World Wildlife Day: Big Cats Under Threat

To highlight the plight of the world's big cat species, the 2018 United Nations' World Wildlife Day (March 3rd) will be celebrated under the theme "Big Cats: Predators Under Threat".

Big cats are among the most charismatic and loved animals around the world. However, today these predators are facing an increasing number of threats, which are mostly caused by human activities. Overall, their populations are declining at a disturbing rate due to loss of habitat and prey, conflicts with people, poaching and illegal trade. To raise awareness for their situation, this year’s World Wildlife Day is dedicated to the planet’s big cats and their plight.

The snow leopard is one of the acutely threatened big cat species. There may only be between 4,000 and 7,500 of these felines left in the world, and reports indicate that during the last decade, one snow leopard was killed each day on average.

More than half of those killings are thought to be carried out in retaliation or prevention of livestock attacks by snow leopards. The snow leopard shares much of its habitat with herder communities who depend on their livestock for survival. Losing a sheep, a goat or a yak to a snow leopard attack can be devastating for these people, and they often see no other option but to kill the cat in return.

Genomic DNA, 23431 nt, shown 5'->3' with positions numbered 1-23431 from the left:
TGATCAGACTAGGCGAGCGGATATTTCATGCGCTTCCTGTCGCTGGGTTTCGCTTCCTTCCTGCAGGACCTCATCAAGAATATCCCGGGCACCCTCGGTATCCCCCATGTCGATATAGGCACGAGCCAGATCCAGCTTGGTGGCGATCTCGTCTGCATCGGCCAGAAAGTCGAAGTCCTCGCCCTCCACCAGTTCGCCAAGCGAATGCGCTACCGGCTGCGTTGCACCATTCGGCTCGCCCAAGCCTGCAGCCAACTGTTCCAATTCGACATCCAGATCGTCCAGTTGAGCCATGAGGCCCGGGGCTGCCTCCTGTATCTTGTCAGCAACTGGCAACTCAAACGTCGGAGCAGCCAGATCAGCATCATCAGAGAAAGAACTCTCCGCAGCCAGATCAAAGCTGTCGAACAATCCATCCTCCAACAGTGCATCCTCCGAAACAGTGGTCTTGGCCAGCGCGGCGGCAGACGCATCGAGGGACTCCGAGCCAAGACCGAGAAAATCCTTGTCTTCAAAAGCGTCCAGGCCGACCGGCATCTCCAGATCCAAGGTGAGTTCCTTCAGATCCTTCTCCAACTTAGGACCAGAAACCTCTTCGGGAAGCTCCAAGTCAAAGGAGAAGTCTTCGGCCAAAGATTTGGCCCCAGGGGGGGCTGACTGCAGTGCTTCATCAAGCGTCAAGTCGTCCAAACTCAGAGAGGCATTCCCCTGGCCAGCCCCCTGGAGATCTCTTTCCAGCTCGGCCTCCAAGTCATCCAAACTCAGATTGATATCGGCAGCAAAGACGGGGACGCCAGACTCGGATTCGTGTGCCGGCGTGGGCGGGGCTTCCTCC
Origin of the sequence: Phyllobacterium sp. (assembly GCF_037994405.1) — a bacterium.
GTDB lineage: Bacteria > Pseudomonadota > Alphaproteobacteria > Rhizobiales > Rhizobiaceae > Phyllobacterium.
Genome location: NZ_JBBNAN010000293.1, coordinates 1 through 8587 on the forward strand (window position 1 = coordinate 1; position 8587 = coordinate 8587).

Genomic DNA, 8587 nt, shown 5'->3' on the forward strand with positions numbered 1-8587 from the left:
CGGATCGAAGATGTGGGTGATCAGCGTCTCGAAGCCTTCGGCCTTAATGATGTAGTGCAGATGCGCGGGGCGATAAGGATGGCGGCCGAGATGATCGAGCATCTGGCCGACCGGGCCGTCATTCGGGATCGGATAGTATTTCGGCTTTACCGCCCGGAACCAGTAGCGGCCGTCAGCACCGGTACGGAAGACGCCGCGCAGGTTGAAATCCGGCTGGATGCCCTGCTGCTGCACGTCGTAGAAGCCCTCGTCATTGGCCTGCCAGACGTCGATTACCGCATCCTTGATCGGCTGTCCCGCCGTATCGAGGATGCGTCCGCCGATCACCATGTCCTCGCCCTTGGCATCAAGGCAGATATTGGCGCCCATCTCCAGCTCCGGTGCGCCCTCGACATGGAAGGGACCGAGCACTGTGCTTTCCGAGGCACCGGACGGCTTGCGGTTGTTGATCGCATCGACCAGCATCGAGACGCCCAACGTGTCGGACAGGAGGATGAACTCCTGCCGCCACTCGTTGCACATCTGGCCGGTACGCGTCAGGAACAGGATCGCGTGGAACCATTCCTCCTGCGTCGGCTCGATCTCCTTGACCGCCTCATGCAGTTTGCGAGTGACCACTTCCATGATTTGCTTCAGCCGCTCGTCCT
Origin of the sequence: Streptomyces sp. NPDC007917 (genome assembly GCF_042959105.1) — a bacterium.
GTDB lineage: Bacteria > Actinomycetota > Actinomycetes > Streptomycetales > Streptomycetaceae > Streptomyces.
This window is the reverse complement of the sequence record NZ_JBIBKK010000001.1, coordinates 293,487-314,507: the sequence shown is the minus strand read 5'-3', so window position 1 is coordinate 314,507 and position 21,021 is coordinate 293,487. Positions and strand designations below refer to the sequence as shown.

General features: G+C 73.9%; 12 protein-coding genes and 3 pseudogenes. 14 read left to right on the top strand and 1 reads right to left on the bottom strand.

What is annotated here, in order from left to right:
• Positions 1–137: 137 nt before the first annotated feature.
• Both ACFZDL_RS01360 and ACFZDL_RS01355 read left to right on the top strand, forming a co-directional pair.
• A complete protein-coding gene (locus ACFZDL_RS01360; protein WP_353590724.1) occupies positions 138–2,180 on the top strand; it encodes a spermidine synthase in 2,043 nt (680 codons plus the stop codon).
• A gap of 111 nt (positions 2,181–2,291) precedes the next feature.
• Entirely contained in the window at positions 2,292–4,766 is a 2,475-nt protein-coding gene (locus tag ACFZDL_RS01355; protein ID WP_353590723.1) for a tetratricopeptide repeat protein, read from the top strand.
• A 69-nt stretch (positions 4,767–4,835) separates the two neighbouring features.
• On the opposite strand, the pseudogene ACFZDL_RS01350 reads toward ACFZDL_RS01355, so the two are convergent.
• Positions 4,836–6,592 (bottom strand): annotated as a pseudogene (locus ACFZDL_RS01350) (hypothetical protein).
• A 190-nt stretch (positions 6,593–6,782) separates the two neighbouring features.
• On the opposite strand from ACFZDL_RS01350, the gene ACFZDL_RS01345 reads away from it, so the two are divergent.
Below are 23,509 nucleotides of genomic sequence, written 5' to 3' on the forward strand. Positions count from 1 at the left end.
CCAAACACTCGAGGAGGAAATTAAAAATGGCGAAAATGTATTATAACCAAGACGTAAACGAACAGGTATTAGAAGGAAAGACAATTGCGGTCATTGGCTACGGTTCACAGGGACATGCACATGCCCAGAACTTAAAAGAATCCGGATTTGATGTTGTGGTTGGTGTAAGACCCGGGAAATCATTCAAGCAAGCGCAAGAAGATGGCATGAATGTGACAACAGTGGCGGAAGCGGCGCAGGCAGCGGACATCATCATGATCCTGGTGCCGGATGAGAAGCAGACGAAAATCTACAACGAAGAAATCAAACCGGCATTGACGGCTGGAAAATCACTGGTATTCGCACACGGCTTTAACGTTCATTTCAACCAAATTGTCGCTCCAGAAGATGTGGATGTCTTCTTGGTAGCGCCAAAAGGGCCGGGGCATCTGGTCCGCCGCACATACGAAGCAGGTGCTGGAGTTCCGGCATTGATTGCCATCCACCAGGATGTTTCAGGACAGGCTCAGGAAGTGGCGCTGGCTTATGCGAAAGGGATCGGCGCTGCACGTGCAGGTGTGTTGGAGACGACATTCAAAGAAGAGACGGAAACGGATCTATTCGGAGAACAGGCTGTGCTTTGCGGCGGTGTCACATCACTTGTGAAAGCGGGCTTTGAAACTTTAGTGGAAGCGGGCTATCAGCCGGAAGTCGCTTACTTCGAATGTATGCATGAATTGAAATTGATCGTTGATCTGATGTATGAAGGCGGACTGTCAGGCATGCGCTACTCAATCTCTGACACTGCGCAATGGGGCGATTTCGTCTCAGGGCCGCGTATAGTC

The situation may look dire for the snow leopard – but there is hope for this elusive big cat!

Wherever snow leopards and their ecosystem are protected and local communities have the support they need to coexist with the predator, these cats can thrive! Cubs are being born and raised, and populations stabilize.

The first wild snow leopard cubs ever discovered in their den. Photo: Snow Leopard Trust

With your support, the Snow Leopard Trust and its partners are working with local communities in five key snow leopard countries as well as with authorities across the cat’s range to protect this magnificent feline and its habitats.

If you can, please consider making a donation to help save snow leopards today!

For more information, please follow the links below to learn about:

 

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